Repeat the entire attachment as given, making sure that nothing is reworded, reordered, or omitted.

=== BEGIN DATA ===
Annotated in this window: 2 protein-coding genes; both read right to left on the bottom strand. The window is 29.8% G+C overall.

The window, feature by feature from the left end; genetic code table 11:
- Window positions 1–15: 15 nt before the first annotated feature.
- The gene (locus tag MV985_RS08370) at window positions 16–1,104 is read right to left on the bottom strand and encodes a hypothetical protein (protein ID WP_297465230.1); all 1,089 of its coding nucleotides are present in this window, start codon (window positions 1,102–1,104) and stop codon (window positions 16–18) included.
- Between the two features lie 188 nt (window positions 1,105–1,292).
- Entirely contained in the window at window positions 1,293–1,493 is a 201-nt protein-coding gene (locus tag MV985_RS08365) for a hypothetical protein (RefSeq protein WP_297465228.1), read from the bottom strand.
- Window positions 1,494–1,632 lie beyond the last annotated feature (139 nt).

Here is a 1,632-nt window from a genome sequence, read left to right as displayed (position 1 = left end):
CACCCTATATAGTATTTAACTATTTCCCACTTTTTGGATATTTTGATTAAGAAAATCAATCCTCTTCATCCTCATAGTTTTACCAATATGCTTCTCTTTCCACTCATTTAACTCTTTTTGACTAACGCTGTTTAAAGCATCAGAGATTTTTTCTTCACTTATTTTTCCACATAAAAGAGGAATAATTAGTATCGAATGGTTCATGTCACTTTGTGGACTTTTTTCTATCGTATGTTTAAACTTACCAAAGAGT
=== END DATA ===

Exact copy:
Annotated in this window: 2 protein-coding genes; both read right to left on the bottom strand. The window is 29.8% G+C overall.

The window, feature by feature from the left end; genetic code table 11:
- Window positions 1–15: 15 nt before the first annotated feature.
- The gene (locus tag MV985_RS08370) at window positions 16–1,104 is read right to left on the bottom strand and encodes a hypothetical protein (protein ID WP_297465230.1); all 1,089 of its coding nucleotides are present in this window, start codon (window positions 1,102–1,104) and stop codon (window positions 16–18) included.
- Between the two features lie 188 nt (window positions 1,105–1,292).
- Entirely contained in the window at window positions 1,293–1,493 is a 201-nt protein-coding gene (locus tag MV985_RS08365) for a hypothetical protein (RefSeq protein WP_297465228.1), read from the bottom strand.
- Window positions 1,494–1,632 lie beyond the last annotated feature (139 nt).

Here is a 1,632-nt window from a genome sequence, read left to right as displayed (position 1 = left end):
CACCCTATATAGTATTTAACTATTTCCCACTTTTTGGATATTTTGATTAAGAAAATCAATCCTCTTCATCCTCATAGTTTTACCAATATGCTTCTCTTTCCACTCATTTAACTCTTTTTGACTAACGCTGTTTAAAGCATCAGAGATTTTTTCTTCACTTATTTTTCCACATAAAAGAGGAATAATTAGTATCGAATGGTTCATGTCACTTTGTGGACTTTTTTCTATCGTATGTTTAAACTTACCAAAGAGT